Saturday, October 10, 2009

Does Chip Caray Literally Need Glasses?

Richard Sandomir wondered if Caray's blatant miscues were a result of failing vision in his column dedicated to the broadcaster's inaccuracies on Thursday (emphasis mine):
But the sort of inattention that led to Caray’s call was evident again Wednesday when Nick Swisher came to bat in Game 1 of the Twins-Yankees division series. “A base — fly ball, I should say — out to center field,” he said. “That ball was hooking and nearly fell in front of Delmon Young.”

Perhaps Caray’s eyesight, not his baseball judgment, is undermining him. Yes, he caught himself in his error, but he larded on a fiction to suggest that Young had a difficult time with a ball that he effortlessly caught chest-high.
In the awkward portion of the broadcast after the 7th inning stretch but before the bottom half of the inning where Chip Caray and Ron Darling are given the floor to needlessly pontificate about the development of the game to that point, look what Chip was wearing:

And then, they were gone.

For a fleeting moment, Chip conspicuously donned a pair of librarian-style, end-of-the-nose reading glasses before casually removing them. Did ol' Chip read Sandomir's article and decide to deflect some criticism by conspicuously exposing his poor eyesight? Or worse, was it more calculated than that? I know I'm venturing on to a grassy knoll of sorts, but it's not like it was an obscure sports blog that was speculating that Caray's vision was responsible for his notable miscues.

Caray had to know that he was being ridiculed by the New York Times and perhaps he (or an advisor of his) was savvy enough to identify the out the Times had given him within their critique. Failing eyesight is a handicap that can be corrected. The inability to perform under pressure is a scarlet letter that has ruined countless careers in a myriad of industries and a harsh critique that professional wants to hear about themselves.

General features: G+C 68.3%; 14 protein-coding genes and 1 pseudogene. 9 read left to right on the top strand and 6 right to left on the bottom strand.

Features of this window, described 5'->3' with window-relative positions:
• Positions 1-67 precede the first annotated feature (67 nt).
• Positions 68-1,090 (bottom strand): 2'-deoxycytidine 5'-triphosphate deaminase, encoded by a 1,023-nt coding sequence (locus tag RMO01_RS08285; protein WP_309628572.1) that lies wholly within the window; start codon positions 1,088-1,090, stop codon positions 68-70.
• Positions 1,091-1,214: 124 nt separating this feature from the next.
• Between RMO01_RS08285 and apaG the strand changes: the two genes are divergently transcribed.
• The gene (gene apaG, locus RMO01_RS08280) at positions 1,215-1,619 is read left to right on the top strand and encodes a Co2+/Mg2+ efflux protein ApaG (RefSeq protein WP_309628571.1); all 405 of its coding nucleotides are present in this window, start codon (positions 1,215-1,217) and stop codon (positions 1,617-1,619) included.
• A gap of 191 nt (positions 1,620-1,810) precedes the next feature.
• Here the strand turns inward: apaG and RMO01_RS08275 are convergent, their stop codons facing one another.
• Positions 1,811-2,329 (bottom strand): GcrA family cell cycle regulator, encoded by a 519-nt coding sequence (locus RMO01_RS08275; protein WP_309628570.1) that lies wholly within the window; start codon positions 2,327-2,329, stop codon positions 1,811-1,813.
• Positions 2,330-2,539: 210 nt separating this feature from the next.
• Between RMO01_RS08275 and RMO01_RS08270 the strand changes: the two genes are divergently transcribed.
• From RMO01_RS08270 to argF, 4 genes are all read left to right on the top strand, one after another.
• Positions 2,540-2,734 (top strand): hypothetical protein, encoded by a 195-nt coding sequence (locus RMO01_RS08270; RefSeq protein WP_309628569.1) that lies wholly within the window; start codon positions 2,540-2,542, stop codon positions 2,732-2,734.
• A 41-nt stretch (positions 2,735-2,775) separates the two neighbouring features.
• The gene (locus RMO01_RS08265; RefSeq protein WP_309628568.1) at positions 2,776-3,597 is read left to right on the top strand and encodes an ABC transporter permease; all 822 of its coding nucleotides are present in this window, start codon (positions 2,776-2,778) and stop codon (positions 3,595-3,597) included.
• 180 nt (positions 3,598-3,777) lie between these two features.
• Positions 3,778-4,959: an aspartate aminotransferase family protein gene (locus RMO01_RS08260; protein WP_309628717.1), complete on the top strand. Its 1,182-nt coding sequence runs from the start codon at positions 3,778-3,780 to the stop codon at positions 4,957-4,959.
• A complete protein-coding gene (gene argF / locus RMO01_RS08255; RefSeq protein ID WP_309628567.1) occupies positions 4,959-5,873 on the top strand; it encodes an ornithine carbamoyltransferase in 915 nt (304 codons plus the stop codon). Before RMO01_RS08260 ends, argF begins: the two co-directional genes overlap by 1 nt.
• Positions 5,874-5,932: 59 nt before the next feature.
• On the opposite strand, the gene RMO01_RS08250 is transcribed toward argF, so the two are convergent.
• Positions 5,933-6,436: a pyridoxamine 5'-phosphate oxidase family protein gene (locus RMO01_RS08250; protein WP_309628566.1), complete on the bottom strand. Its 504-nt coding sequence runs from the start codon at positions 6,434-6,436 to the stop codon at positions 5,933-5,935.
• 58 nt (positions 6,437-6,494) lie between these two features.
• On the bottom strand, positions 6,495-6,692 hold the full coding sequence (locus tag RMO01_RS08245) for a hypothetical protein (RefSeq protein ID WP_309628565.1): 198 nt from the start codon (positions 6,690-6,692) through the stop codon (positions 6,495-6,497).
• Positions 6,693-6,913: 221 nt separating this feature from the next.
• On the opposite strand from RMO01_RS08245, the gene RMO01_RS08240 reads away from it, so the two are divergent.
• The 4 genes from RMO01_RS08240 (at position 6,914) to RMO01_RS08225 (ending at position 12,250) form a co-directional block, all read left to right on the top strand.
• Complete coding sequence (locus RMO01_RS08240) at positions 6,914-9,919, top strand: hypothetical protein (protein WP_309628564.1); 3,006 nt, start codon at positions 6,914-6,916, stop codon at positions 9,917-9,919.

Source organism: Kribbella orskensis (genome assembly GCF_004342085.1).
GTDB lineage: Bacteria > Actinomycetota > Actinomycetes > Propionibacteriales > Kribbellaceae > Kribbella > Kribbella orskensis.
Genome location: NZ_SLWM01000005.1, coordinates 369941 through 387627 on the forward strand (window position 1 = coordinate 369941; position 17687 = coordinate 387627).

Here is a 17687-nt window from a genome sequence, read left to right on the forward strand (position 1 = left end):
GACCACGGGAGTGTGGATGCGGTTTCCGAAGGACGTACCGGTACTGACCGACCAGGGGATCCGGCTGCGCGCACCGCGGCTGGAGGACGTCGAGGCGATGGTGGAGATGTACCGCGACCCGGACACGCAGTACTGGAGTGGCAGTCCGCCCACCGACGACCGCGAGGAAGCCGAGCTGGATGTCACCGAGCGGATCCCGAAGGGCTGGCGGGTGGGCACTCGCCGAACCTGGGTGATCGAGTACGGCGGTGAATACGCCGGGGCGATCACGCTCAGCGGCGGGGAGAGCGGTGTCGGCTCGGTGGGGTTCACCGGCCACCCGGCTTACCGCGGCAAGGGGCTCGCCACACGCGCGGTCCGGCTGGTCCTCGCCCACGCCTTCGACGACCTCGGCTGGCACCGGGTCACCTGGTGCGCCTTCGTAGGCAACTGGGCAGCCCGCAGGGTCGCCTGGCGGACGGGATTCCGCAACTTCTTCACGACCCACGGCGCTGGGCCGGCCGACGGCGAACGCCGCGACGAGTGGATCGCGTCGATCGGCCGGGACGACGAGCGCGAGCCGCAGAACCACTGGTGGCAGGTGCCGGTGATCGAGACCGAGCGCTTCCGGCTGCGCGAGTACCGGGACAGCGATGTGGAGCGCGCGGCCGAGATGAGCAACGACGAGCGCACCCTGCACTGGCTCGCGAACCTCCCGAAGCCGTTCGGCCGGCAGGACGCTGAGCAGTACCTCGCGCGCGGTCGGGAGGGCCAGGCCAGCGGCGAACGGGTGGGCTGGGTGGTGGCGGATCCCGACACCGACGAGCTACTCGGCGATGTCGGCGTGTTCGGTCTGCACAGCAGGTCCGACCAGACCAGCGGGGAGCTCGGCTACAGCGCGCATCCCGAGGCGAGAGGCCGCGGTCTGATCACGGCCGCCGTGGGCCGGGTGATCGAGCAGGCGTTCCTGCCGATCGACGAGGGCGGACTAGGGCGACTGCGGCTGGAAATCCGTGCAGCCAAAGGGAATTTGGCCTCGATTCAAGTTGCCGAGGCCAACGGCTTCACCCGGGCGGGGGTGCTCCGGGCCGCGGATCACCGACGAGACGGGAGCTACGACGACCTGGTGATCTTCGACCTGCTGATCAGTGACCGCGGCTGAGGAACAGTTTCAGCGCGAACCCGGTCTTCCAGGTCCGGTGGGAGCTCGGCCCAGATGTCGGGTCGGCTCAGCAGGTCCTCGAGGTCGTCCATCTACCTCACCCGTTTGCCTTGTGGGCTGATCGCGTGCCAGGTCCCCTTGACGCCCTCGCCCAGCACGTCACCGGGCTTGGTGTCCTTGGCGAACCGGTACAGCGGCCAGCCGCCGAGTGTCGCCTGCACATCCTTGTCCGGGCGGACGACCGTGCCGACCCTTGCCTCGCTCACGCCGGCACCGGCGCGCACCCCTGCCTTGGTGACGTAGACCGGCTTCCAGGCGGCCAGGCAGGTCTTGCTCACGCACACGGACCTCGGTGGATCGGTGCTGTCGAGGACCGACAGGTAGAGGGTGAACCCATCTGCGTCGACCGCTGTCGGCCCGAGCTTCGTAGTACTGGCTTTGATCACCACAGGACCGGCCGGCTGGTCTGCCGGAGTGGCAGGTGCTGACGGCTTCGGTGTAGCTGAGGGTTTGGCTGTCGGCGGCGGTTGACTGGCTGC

Maybe I'm way off-base here, but if you see Phil Cuzzi or C.B. Bucknor address the media wearing a pair of Rec Specs any time soon, just remember you heard it here first.

1 comment:

  1. Not sure if you get the NY Daily News, but take a look at the photo on page 48. Its A-rod coming home and high-fiving Tex after the 9th inning home run. In between them is the cameraman that had been running down the third base line following A-rod as he came home. Why? Do we really need this vantage point? For this one lousy shot of a bouncy close up (the camera is handheld, not a steady cam), we now have this cameraman (blemish) captured in every other shot, along with every photograph taken of that moment. I don't get it. This seems like it would be easy for MLB to correct. No cameramen allowed on the field while the game is in progress. If a player hits a game winning home run, the camermen can run on the field the minute he touches home.